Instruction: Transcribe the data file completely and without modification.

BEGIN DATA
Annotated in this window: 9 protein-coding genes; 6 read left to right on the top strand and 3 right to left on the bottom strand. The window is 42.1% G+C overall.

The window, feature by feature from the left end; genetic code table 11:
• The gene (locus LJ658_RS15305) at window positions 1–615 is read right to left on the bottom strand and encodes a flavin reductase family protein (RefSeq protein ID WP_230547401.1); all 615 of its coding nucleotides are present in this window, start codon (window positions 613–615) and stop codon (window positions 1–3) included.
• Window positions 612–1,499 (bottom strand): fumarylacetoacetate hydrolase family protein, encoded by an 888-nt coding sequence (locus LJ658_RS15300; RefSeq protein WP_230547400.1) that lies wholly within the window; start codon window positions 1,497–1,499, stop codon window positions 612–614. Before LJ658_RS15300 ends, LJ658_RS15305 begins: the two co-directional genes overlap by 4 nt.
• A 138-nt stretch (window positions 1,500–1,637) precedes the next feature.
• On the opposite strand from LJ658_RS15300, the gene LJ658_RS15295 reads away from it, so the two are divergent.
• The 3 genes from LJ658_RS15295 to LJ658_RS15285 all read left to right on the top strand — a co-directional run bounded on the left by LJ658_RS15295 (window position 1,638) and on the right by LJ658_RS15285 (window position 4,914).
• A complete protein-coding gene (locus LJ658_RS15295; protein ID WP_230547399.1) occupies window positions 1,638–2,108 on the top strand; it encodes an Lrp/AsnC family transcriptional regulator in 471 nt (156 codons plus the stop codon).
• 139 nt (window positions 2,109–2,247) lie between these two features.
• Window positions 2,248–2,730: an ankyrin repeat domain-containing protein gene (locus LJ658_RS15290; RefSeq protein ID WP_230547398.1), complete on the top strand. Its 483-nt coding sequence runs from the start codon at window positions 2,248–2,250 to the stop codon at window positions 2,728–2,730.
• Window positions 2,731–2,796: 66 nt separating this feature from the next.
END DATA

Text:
Annotated in this window: 9 protein-coding genes; 6 read left to right on the top strand and 3 right to left on the bottom strand. The window is 42.1% G+C overall.

The window, feature by feature from the left end; genetic code table 11:
• The gene (locus LJ658_RS15305) at window positions 1–615 is read right to left on the bottom strand and encodes a flavin reductase family protein (RefSeq protein ID WP_230547401.1); all 615 of its coding nucleotides are present in this window, start codon (window positions 613–615) and stop codon (window positions 1–3) included.
• Window positions 612–1,499 (bottom strand): fumarylacetoacetate hydrolase family protein, encoded by an 888-nt coding sequence (locus LJ658_RS15300; RefSeq protein WP_230547400.1) that lies wholly within the window; start codon window positions 1,497–1,499, stop codon window positions 612–614. Before LJ658_RS15300 ends, LJ658_RS15305 begins: the two co-directional genes overlap by 4 nt.
• A 138-nt stretch (window positions 1,500–1,637) precedes the next feature.
• On the opposite strand from LJ658_RS15300, the gene LJ658_RS15295 reads away from it, so the two are divergent.
• The 3 genes from LJ658_RS15295 to LJ658_RS15285 all read left to right on the top strand — a co-directional run bounded on the left by LJ658_RS15295 (window position 1,638) and on the right by LJ658_RS15285 (window position 4,914).
• A complete protein-coding gene (locus LJ658_RS15295; protein ID WP_230547399.1) occupies window positions 1,638–2,108 on the top strand; it encodes an Lrp/AsnC family transcriptional regulator in 471 nt (156 codons plus the stop codon).
• 139 nt (window positions 2,109–2,247) lie between these two features.
• Window positions 2,248–2,730: an ankyrin repeat domain-containing protein gene (locus LJ658_RS15290; RefSeq protein ID WP_230547398.1), complete on the top strand. Its 483-nt coding sequence runs from the start codon at window positions 2,248–2,250 to the stop codon at window positions 2,728–2,730.
• Window positions 2,731–2,796: 66 nt separating this feature from the next.